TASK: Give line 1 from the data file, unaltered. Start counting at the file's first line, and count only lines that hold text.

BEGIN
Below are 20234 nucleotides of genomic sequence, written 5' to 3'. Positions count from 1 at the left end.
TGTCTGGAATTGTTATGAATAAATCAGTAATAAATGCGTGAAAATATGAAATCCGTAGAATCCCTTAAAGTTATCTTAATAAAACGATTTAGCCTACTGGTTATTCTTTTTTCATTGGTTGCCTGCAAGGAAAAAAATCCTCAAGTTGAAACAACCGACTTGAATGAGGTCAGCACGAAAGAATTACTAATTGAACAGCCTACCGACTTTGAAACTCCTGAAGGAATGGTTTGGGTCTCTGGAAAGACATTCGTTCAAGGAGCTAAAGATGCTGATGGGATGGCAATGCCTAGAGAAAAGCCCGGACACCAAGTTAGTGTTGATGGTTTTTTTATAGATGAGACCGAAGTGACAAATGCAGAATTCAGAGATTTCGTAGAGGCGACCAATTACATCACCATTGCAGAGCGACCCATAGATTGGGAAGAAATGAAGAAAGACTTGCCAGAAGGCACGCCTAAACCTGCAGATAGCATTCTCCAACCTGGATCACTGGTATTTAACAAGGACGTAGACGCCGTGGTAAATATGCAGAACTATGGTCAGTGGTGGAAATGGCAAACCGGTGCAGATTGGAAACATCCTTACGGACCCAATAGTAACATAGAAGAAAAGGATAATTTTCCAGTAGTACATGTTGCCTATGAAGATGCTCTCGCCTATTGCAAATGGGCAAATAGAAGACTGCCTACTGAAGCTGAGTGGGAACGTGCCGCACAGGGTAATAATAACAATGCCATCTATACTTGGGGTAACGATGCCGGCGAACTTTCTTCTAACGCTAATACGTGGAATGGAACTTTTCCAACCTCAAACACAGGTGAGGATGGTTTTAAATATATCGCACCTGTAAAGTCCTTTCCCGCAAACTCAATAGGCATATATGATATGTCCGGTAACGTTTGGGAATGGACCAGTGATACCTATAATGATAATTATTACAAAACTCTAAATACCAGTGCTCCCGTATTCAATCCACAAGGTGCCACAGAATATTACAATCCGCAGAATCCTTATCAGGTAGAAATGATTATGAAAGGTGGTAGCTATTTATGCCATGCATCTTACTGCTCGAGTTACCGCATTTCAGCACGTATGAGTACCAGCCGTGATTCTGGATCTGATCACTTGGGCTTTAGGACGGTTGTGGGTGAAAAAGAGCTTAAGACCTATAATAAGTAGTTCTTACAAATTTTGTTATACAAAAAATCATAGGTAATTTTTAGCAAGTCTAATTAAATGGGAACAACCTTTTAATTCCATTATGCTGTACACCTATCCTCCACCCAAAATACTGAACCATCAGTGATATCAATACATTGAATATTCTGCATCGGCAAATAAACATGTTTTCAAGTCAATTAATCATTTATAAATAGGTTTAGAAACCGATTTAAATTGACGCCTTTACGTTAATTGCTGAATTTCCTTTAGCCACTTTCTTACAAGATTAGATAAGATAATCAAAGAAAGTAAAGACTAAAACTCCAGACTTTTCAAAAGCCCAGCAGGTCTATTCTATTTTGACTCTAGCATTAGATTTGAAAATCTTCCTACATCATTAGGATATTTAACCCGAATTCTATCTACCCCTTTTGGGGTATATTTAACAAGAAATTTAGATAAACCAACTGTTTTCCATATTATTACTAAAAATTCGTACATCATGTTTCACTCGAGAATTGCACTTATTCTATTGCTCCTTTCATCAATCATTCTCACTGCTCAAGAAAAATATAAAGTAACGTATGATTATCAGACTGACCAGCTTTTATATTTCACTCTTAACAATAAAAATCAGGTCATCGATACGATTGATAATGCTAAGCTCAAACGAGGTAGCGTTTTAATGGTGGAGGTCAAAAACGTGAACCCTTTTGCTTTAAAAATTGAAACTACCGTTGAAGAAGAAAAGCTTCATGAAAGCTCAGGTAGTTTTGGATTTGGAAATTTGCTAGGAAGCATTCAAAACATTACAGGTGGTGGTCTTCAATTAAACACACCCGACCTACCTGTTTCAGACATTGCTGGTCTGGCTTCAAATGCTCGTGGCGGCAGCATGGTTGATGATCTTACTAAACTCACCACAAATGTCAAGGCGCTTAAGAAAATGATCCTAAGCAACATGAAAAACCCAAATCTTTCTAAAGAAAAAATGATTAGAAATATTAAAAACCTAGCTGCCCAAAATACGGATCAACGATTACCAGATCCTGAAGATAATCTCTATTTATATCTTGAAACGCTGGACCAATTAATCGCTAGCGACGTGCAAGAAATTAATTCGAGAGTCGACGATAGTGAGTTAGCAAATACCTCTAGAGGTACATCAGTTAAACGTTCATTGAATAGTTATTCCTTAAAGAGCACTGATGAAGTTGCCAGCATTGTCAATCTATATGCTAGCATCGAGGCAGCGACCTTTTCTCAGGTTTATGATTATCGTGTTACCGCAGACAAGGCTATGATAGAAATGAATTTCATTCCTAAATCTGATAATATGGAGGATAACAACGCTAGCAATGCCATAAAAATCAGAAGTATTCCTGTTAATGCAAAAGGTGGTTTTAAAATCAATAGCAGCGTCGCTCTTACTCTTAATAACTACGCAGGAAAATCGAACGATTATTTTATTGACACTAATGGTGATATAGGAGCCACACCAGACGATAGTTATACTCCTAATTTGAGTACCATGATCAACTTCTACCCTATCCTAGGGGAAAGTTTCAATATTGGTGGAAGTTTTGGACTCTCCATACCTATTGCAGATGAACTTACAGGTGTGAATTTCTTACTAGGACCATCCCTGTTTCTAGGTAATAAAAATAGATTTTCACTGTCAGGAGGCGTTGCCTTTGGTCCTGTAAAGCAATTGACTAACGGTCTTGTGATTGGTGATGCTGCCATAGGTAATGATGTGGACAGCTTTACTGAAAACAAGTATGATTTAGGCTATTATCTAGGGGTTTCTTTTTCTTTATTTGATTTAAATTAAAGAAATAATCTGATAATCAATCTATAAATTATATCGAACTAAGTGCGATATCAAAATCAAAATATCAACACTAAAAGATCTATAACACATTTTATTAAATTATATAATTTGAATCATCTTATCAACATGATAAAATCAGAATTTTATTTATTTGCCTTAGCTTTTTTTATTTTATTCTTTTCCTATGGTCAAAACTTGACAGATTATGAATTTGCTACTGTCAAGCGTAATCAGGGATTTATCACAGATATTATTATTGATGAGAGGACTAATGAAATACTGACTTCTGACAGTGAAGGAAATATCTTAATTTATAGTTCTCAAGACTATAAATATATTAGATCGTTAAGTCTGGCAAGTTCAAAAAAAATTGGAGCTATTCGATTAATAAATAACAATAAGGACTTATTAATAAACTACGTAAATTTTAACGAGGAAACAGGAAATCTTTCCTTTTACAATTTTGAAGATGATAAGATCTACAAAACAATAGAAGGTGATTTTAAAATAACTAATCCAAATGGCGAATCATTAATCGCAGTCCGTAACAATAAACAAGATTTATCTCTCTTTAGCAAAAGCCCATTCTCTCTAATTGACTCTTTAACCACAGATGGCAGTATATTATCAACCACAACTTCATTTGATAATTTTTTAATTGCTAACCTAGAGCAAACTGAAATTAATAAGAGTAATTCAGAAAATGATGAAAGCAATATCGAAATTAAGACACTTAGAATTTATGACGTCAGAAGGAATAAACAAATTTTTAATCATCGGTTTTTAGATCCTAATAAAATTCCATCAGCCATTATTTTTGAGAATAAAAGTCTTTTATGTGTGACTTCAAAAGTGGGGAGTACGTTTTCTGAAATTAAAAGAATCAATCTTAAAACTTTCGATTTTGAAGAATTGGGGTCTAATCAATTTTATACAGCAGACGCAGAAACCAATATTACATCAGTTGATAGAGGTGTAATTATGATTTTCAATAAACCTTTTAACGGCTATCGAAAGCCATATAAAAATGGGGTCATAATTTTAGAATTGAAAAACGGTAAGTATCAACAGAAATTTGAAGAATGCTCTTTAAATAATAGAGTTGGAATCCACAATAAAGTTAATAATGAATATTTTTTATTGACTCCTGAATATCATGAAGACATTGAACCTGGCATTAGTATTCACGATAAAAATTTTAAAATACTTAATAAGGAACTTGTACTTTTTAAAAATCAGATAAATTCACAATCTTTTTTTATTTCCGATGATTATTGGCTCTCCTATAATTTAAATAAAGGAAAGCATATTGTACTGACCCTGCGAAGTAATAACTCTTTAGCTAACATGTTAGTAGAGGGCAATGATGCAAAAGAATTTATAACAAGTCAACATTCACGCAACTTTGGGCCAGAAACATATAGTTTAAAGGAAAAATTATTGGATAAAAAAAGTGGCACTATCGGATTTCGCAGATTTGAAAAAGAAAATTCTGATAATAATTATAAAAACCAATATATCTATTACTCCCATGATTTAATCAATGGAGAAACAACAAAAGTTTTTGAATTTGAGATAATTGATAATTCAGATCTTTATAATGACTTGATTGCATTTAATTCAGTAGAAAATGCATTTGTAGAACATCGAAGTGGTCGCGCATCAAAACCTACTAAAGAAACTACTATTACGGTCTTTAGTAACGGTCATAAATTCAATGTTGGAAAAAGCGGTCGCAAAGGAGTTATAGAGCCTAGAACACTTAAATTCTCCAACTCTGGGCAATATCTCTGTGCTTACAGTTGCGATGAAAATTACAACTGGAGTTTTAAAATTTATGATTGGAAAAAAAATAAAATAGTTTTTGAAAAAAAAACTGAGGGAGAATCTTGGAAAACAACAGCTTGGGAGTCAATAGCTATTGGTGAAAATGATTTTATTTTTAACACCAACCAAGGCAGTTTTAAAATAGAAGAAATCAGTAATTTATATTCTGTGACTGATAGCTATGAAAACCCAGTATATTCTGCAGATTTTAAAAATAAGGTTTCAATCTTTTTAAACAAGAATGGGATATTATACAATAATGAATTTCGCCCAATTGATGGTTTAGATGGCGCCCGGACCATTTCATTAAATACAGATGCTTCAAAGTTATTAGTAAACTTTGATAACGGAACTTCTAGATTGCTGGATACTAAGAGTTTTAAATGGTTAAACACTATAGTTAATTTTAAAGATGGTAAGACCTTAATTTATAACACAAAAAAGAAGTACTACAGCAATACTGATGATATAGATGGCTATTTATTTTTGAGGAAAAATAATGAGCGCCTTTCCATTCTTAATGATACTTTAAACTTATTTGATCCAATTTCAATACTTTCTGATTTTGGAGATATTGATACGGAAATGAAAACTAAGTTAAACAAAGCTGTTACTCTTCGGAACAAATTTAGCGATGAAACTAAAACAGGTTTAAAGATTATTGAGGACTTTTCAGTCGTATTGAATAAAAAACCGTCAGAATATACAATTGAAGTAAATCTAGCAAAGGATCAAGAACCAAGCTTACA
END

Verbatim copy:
Below are 20234 nucleotides of genomic sequence, written 5' to 3'. Positions count from 1 at the left end.